It was Friday morning, before the 1979 Memorial Day weekend; Julie Patz, who ran a day-care in SoHo, was busy tending to two children, both were two years old back then.
One was her own younger son, and another was a kid who stayed the night.
Her first child, Shira, did not even want to get out of bed that morning.
Etan, the second child, and oldest son in the family, had an entirely different morning. He was six years old and mainly motivated that day.
It had been a while since he had this idea of going to the bus stop independently.
Mrs. Patz reluctantly agreed to that idea. So Etan packed his bag, put on his usual Eastern Airlines cap, and off he went carrying a $1 bill to get a soda on the way.
As it turned out, that would be the last time Mrs. Patz saw Etan.
His family and the police would have no idea what happened to him until 33 years later.
Knowing that Etan did not come home by afternoon, his mother made some calls and learned he had not made it to school after all; he had not even reached the bus stop.
Etan Patz disappeared. Following many years of investigation that failed to bring any good news, he was ultimately declared legally dead in 2001.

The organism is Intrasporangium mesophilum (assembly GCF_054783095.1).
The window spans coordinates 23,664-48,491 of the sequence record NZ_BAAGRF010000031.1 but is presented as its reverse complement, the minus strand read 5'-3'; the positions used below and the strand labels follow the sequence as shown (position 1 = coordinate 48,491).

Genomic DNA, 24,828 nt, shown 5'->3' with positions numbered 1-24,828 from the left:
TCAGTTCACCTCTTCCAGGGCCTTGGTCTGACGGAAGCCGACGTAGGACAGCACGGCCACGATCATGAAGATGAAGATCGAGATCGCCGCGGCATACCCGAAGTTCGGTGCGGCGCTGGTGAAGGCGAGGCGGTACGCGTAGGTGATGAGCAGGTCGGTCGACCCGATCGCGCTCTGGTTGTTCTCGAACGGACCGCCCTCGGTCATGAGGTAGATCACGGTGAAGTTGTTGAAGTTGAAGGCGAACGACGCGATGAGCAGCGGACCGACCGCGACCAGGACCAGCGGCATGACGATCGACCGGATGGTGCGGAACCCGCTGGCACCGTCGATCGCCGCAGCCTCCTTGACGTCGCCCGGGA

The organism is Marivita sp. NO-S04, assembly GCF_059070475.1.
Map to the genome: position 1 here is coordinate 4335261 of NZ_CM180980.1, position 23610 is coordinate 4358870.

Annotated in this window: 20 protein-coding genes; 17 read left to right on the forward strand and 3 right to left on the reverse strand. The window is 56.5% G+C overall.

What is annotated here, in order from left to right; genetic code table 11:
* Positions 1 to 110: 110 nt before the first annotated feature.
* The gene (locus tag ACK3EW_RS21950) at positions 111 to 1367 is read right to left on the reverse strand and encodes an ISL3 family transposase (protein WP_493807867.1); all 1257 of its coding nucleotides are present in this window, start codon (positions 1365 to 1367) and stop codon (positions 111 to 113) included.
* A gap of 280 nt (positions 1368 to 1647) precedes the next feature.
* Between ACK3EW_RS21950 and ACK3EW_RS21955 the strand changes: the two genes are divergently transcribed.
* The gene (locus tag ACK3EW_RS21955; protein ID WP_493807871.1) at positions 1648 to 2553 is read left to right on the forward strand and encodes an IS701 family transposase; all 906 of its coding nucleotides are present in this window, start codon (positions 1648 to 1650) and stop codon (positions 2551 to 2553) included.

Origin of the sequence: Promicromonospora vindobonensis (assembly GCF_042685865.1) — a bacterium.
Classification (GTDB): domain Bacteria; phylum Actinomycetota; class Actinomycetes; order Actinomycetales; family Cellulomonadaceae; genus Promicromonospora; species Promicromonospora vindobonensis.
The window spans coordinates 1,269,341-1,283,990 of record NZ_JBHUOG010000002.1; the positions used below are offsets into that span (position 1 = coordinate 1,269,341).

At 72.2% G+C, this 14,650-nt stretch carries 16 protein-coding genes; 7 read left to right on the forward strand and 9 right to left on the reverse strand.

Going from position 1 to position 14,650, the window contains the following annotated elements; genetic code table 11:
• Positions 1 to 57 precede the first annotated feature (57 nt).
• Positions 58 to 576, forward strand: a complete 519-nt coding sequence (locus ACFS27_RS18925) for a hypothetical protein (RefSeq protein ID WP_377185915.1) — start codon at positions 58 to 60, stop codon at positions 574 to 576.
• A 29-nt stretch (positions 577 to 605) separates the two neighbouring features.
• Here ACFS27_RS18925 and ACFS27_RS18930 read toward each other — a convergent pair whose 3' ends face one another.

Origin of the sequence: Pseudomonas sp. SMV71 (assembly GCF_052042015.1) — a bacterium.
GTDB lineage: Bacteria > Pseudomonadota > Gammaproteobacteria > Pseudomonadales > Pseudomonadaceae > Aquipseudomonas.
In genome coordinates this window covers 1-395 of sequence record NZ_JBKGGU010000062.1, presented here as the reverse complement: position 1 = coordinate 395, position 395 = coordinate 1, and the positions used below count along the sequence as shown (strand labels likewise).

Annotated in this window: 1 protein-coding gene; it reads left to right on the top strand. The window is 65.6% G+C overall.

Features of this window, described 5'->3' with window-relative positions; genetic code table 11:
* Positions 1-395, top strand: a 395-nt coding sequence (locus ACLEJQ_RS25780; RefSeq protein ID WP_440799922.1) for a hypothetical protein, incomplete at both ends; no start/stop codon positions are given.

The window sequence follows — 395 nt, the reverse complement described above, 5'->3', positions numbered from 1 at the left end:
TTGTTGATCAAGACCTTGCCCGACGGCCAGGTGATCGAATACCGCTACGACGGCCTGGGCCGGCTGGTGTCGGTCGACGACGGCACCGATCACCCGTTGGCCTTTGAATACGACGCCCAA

It would take another decade until someone was held responsible. Here is a revisit to the case.
10 /10 Possible Suspects
Even with all the attention from the media, the authorities, and the public, the disappearance of Etan remained an answerless mystery.
Many theories were floating around, yet every one of them always seemed to hit a dead end.
The police even found at least two suspects; one of them was Jose Ramos, a convicted child molester who had a relationship with a woman once hired by the Patz family to walk Etan home from school.
9 /10 Civil Lawsuit Against Ramos
In the late 1980s, during questioning by investigators, Ramos confessed to luring Etan to his apartment the day he went missing, then leaving him without harm.
In 2002, investigators spent eight hours searching the basement of a building where Mr. Ramos had previously lived.
They did uncover bone fragments, but they were of animals, not humans.
No charges were filed against Ramos in the disappearance of Etan Patz.
However, the Patz remained convinced that Ramos was guilty and filed a civil lawsuit against him in 2001.
They won the case, were awarded $2 million, which they never collected.